Late last month, the Government stung Novartis with separate False Claims Act (FCA) suits only days apart. On April 23rd, the Government charged that Novartis paid kickbacks to numerous pharmacies in the form of discounts and rebates in order to induce the pharmacies to switch kidney transplant patients to Novartis’ Myfortic® from rival branded and generic drugs. And while that case presents a good blog topic in its own right, it is the Government’s second case that should really make everyone stand up and take notice. In the April 26th FCA Complaint, the Government reveals that Novartis spent $65 million on 38,000 speaker programs from 2002 through 2011 in support of sales for the hypertension drugs Lotrel® and Valturna®, and the diabetes drug Starlix® and has charged that the Company’s Speaker Programs were essentially nothing but kickbacks, providing little or no educational value. The problem is that much of what happened at Novartis has happened (and may well continue to happen) elsewhere.
As most in this business know, it is a common and perfectly acceptable business practice for a pharmaceutical company to engage physicians as consultants to conduct speaker programs, where the physician-speaker presents per-approved corporate slides to other doctors and healthcare providers about the one or more of the company’s drugs. The attendees learn about the company’s drug, ask questions of the speaker and all in attendance get the opportunity to engage in a genuine scientific exchange. Speaker programs are typically held in restaurants, perhaps in a private room or secluded area that is conducive to a genuine scientific discussion, and those in attendance are served a fairly modest, but nice dinner, for their time and trouble away from their homes and practices. For his or her trouble in acting as a spokesperson for the company, the speaker-consultant is paid an “honorarium” ranging on average from $1000-$3000. At the end of the program, the attendees should know more about the sponsoring company’s drug product than before the evening started and, if convinced of the drug’s merit, should write more prescriptions for the drug going forward. When done properly, company-sponsored speaker programs are a legitimate and effective sales and marketing technique for the promotion of a company’s drug. So, what did Novartis do regarding its speaker programs that upset the Government?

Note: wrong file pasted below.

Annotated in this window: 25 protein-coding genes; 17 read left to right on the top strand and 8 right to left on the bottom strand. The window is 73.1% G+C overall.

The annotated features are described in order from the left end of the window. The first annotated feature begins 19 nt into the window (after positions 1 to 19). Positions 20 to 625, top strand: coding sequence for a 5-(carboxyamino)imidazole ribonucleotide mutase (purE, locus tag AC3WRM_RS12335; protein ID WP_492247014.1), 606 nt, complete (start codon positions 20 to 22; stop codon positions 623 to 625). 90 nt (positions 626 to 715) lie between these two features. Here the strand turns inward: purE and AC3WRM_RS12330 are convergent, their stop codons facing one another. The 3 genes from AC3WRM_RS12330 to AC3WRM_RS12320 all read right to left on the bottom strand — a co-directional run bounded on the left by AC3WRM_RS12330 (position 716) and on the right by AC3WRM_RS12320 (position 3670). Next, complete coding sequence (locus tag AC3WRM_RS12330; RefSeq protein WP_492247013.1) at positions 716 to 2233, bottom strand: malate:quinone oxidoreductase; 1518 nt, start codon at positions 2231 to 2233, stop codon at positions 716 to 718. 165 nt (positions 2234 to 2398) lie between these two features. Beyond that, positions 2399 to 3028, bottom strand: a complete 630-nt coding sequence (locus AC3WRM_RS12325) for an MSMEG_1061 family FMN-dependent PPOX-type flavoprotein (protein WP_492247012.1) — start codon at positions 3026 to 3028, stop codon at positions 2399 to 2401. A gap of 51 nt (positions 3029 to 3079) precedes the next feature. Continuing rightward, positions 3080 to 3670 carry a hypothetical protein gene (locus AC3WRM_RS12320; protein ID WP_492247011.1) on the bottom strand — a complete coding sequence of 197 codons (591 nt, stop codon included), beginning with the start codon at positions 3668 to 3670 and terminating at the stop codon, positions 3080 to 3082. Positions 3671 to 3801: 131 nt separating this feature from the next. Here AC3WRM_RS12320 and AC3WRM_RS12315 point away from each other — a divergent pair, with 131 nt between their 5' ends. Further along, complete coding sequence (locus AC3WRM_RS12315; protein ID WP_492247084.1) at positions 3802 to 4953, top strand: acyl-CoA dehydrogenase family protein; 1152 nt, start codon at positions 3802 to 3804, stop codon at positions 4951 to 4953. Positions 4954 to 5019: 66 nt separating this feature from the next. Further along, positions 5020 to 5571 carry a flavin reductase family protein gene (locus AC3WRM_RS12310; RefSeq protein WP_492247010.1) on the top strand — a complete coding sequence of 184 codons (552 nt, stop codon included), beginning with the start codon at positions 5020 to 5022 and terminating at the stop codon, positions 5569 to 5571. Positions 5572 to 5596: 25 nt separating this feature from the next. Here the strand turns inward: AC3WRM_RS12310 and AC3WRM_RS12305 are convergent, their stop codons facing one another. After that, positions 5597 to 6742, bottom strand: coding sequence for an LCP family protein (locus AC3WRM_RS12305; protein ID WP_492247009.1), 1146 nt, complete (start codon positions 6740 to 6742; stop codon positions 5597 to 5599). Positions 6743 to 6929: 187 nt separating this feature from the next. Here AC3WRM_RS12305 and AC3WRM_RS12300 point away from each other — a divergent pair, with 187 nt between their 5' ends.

According to the Government’s Complaint, Novartis’ speaker programs amounted to a massive kickback scheme in which the company paid doctors millions of dollars to speak at thousands of programs the overwhelming majority of which suffered from one or more of the following defects: 1) cancelled programs in which the speaker was nonetheless paid an honorarium; (2) programs that were held in lavish or inappropriate venues (on fishing trips, at Hooters restaurants, etc.) in which little scientific discussion took place; 3) programs that were poorly attend (i.e., had fewer than three attendees, despite a three-person minimum attendance rule); and/or 4) programs involving the same topic, the same speaker and the same attendees (most of whom were often friends with the speaker) on multiple occasions often within days or weeks of each other. The problem, the Government contends, was that “[e]ven after Novartis entered into a CIA with the [OIG] in September 2010, its compliance program included insufficient controls to prevent speaker programs from being used as a vehicle for kickbacks to doctors through the payment of honoraria or lavish dinners and entertainment. Novartis had no controls to prevent sales representatives from hosting programs in which the same doctors spoke repeatedly to the same attendees on exactly the same topic.”
The Government notes in its Complaint that Novartis kept track of its “return on investment,” finding that the more it spent on speaker program honoraria, the more prescriptions its speaker-consultants would write and that when payments dropped, so did prescriptions. Finally, the Government strongly criticizes Novartis’ compliance program, noting that in 2011 the Company “monitored only 107 out of thousands of speaker programs” and that “[e]ven with a monitor present” there were numerous, often serious speaker program policy violations resulting in “sanctions that were mere slaps on the wrist.”
For its part, Novartis issued a statement responding to the Complaint, disputing the Government’s characterization of its speaker programs and defending its compliance program.